Sunday, October 9, 2011 - 0 comments

The Mind-Body Interaction in Disease : 2. Anatomy of the Stress and Immune Systems

by : Esther M. Sternberg and Philip W. Gold

When homeostasis is disturbed or threatened, a repertoire of molecular, cellular and behavioral responses comes into play. These responses attempt to counteract the disturbing forces in order to reestablish a steady state. They can be specific to the foreign invader or a particular stress, or they can be generalized and  nonspecific when the threat to homeostasis exceeds a certain threshold. The adaptive responses may themselves turn into stressors capable of producing disease. We are just beginning to understand the many ways in which the brain and the immune system are interdependent, how they help to regulate and counterregulate each other and how they themselves can malfunction and produce disease.

The stress response promotes physiological and behavioral changes that enhance survival in threatening or  taxing situations. For instance, when we are facing a potentially life-threatening situation, the brain’s stress response goes into action to enhance our focused attention, our fear and our fight-or-flight response, while simultaneously inhibiting behaviors, such as feeding, sex and sleep, that might lessen the chance of immediate  survival. The stress response, however, must be regulated to be neither excessive nor suboptimal; otherwise, disorders of arousal, thought and feeling emerge.

The immune system’s job is to bar foreign pathogens from  the body and to recognize and destroy those that penetrate its shield. The immune system also must neutralize potentially dangerous toxins, facilitate repair of damaged or worn tissues, and dispose of abnormal cells. Its responses are so powerful that they require constant regulation to ensure that they are neither excessive nor indiscriminate and yet remain effective. When the immune system escapes regulation, autoimmune and  inflammatory diseases or immune deficiency syndromes result.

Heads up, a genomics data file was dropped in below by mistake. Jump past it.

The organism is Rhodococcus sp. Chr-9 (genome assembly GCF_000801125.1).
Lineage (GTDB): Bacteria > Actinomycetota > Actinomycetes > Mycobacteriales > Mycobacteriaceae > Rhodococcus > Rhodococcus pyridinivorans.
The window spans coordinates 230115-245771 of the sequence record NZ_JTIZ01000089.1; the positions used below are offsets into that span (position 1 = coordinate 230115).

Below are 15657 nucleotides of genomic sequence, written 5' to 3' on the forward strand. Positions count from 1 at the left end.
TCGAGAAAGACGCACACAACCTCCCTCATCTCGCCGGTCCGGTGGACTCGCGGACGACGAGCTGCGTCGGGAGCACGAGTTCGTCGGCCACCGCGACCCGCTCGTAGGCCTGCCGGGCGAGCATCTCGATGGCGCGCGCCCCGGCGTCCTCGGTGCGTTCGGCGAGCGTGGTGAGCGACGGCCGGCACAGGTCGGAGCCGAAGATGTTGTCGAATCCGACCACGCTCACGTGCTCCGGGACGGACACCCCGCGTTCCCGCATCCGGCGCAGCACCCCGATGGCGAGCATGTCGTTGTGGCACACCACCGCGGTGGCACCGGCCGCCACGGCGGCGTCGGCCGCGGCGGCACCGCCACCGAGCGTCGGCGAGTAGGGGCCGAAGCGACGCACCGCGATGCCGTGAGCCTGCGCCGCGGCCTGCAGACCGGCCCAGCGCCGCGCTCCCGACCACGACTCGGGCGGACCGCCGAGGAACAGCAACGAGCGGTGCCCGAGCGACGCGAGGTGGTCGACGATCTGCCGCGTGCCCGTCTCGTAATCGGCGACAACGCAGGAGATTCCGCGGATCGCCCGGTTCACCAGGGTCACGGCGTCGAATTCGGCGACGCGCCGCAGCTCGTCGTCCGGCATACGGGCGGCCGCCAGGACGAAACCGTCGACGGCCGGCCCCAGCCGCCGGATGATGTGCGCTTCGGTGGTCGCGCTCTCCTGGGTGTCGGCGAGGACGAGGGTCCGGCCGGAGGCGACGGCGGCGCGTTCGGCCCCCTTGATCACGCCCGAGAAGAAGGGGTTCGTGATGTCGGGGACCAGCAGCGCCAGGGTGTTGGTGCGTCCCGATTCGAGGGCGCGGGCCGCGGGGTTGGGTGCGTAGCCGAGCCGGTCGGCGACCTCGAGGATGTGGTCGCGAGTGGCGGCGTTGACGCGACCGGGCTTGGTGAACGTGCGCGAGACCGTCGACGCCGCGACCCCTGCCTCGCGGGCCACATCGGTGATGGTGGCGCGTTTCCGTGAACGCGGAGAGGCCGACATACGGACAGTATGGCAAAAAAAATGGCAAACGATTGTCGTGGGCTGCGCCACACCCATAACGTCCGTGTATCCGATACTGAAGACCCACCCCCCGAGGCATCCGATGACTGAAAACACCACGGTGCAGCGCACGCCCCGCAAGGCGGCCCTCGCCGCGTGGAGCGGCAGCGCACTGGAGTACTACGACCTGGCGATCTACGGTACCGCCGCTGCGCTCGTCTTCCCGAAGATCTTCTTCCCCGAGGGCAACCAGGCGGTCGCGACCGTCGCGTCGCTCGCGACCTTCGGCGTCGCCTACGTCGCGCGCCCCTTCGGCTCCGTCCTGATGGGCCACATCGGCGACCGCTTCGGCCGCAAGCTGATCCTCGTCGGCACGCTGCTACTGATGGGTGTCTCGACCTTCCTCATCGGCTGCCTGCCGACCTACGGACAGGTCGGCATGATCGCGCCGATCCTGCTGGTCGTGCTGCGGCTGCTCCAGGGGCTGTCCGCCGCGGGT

The immune and central nervous systems appear, at first glance, to be organized in very different ways. The  brain is usually regarded as a centralized command center, sending and receiving electrical signals along fixed  pathways, much like a telephone network. In contrast, the immune system is decentralized, and its organs (spleen, lymph nodes, thymus and bone marrow) are located throughout the body. The classical view is that  the immune system communicates by releasing immune cells into the bloodstream that float, like boats, to new locations to deliver their messages or to perform other functions. The central nervous and immune systems, however, are in fact more similar than different in their modes of receiving, recognizing and integrating signals from the external environment and in their structural design for accomplishing these tasks. Both the central
nervous system and the immune system possess “sensory” elements, which receive information from the  nvironment and other parts of the body, and “motor” elements, which carry out an appropriate response.

Next : Cross Communication


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